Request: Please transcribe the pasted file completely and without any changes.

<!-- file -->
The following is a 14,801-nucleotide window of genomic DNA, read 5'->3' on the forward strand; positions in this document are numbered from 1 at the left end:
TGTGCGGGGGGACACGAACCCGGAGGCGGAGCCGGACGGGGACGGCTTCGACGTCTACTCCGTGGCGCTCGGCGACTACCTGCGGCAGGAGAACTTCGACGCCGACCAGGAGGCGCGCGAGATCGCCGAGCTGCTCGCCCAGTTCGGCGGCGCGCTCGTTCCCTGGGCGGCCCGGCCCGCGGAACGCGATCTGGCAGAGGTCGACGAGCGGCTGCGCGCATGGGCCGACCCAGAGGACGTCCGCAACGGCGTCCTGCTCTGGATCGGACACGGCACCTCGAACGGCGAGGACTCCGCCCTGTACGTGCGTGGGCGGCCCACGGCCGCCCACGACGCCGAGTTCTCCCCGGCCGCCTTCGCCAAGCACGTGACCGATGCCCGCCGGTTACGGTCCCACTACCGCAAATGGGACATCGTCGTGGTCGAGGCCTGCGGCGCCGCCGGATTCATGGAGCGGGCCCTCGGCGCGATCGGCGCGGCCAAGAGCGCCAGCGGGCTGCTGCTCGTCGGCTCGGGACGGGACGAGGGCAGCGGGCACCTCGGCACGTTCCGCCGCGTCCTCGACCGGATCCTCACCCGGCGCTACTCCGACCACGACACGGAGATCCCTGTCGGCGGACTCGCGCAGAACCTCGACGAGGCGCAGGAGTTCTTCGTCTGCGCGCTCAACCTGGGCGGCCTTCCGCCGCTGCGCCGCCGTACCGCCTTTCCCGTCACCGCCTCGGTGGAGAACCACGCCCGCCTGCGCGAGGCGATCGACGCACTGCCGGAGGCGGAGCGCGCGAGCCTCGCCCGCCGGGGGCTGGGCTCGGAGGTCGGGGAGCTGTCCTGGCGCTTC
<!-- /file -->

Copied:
The following is a 14,801-nucleotide window of genomic DNA, read 5'->3' on the forward strand; positions in this document are numbered from 1 at the left end:
TGTGCGGGGGGACACGAACCCGGAGGCGGAGCCGGACGGGGACGGCTTCGACGTCTACTCCGTGGCGCTCGGCGACTACCTGCGGCAGGAGAACTTCGACGCCGACCAGGAGGCGCGCGAGATCGCCGAGCTGCTCGCCCAGTTCGGCGGCGCGCTCGTTCCCTGGGCGGCCCGGCCCGCGGAACGCGATCTGGCAGAGGTCGACGAGCGGCTGCGCGCATGGGCCGACCCAGAGGACGTCCGCAACGGCGTCCTGCTCTGGATCGGACACGGCACCTCGAACGGCGAGGACTCCGCCCTGTACGTGCGTGGGCGGCCCACGGCCGCCCACGACGCCGAGTTCTCCCCGGCCGCCTTCGCCAAGCACGTGACCGATGCCCGCCGGTTACGGTCCCACTACCGCAAATGGGACATCGTCGTGGTCGAGGCCTGCGGCGCCGCCGGATTCATGGAGCGGGCCCTCGGCGCGATCGGCGCGGCCAAGAGCGCCAGCGGGCTGCTGCTCGTCGGCTCGGGACGGGACGAGGGCAGCGGGCACCTCGGCACGTTCCGCCGCGTCCTCGACCGGATCCTCACCCGGCGCTACTCCGACCACGACACGGAGATCCCTGTCGGCGGACTCGCGCAGAACCTCGACGAGGCGCAGGAGTTCTTCGTCTGCGCGCTCAACCTGGGCGGCCTTCCGCCGCTGCGCCGCCGTACCGCCTTTCCCGTCACCGCCTCGGTGGAGAACCACGCCCGCCTGCGCGAGGCGATCGACGCACTGCCGGAGGCGGAGCGCGCGAGCCTCGCCCGCCGGGGGCTGGGCTCGGAGGTCGGGGAGCTGTCCTGGCGCTTC